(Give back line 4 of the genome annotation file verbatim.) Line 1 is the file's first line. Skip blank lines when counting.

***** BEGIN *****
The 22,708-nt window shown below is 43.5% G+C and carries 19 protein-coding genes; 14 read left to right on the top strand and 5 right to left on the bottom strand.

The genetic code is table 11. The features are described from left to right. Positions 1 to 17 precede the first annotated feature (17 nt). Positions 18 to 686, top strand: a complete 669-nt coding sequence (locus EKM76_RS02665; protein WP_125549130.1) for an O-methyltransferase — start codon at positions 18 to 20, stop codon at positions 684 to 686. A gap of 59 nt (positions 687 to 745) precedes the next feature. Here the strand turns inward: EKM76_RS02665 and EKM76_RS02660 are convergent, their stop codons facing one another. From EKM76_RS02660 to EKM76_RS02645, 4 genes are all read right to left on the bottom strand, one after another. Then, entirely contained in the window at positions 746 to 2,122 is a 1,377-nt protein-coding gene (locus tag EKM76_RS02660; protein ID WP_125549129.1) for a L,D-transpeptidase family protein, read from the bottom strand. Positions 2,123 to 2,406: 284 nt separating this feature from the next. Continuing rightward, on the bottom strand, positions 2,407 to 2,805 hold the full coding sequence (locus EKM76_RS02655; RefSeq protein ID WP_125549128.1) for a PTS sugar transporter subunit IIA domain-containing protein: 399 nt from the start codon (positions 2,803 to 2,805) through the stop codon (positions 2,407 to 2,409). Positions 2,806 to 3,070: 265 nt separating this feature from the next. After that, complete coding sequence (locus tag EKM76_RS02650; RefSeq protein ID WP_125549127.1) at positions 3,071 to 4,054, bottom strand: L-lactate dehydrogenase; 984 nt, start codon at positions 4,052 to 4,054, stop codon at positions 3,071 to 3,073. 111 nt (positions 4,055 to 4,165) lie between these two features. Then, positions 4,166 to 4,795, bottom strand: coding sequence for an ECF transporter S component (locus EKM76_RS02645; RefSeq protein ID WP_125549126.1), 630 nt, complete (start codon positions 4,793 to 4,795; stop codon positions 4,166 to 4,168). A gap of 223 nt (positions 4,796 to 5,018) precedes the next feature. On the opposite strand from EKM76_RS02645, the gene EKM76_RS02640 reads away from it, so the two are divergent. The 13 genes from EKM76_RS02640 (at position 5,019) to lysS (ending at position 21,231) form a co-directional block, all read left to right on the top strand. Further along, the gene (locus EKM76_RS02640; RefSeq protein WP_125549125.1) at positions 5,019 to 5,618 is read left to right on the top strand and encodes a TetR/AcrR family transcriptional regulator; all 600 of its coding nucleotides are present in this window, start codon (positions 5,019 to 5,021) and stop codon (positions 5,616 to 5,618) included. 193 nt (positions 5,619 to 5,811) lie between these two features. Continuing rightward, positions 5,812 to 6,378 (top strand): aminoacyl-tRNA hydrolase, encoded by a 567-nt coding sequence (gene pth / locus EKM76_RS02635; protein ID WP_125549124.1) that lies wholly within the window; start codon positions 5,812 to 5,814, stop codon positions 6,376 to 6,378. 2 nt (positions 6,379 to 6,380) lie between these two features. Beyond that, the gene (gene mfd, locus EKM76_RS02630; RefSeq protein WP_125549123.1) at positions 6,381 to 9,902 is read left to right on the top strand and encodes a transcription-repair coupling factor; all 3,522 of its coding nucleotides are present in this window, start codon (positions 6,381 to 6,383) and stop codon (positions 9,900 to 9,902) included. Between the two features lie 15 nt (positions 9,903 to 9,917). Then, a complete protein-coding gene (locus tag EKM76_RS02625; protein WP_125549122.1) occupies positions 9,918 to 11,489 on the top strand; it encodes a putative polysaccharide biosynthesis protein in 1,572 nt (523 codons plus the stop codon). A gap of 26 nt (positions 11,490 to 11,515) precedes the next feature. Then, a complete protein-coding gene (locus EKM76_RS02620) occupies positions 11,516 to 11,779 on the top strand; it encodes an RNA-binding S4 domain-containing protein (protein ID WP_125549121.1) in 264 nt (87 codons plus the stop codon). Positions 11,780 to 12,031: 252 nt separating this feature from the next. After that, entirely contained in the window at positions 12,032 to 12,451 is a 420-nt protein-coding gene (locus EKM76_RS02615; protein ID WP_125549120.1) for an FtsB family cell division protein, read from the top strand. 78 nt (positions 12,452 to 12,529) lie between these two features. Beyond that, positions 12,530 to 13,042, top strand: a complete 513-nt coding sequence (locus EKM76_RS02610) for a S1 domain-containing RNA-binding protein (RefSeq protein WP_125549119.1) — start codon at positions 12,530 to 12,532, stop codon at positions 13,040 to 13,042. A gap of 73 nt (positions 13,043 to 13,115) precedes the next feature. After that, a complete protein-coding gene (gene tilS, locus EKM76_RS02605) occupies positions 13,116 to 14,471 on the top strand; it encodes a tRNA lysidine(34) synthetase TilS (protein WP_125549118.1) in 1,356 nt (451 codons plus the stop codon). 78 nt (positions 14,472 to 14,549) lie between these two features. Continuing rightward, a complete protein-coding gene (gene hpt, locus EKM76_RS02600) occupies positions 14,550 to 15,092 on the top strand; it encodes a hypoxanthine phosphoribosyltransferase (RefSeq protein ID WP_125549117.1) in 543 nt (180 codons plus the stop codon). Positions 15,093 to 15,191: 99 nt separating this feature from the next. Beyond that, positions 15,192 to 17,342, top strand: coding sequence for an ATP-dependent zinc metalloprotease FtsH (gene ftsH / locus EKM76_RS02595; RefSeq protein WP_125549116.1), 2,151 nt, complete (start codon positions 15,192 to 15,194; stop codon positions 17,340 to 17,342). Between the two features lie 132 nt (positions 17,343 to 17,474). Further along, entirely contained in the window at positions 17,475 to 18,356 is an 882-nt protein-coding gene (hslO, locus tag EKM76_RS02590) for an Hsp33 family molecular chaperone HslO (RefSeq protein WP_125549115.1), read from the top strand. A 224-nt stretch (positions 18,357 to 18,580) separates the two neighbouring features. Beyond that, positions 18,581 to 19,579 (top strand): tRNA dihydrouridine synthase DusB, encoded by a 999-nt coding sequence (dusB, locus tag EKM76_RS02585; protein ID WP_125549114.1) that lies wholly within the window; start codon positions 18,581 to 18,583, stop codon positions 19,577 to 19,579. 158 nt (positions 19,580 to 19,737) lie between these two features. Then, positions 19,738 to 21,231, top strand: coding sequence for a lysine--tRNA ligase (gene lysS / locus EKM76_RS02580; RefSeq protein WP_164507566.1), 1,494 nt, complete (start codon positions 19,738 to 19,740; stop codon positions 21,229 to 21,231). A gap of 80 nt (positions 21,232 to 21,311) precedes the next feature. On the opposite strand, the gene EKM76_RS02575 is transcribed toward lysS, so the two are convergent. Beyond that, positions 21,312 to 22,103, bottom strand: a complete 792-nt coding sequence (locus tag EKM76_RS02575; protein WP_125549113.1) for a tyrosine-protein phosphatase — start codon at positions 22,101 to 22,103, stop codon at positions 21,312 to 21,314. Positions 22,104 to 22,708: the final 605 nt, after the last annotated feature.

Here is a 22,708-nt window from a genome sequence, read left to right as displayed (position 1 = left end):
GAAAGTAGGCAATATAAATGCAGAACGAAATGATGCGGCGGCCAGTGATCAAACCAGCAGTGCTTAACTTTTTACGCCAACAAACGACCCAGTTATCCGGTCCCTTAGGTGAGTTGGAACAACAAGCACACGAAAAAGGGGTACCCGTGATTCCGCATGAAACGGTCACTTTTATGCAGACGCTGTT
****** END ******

GAAAGTAGGCAATATAAATGCAGAACGAAATGATGCGGCGGCCAGTGATCAAACCAGCAGTGCTTAACTTTTTACGCCAACAAACGACCCAGTTATCCGGTCCCTTAGGTGAGTTGGAACAACAAGCACACGAAAAAGGGGTACCCGTGATTCCGCATGAAACGGTCACTTTTATGCAGACGCTGTT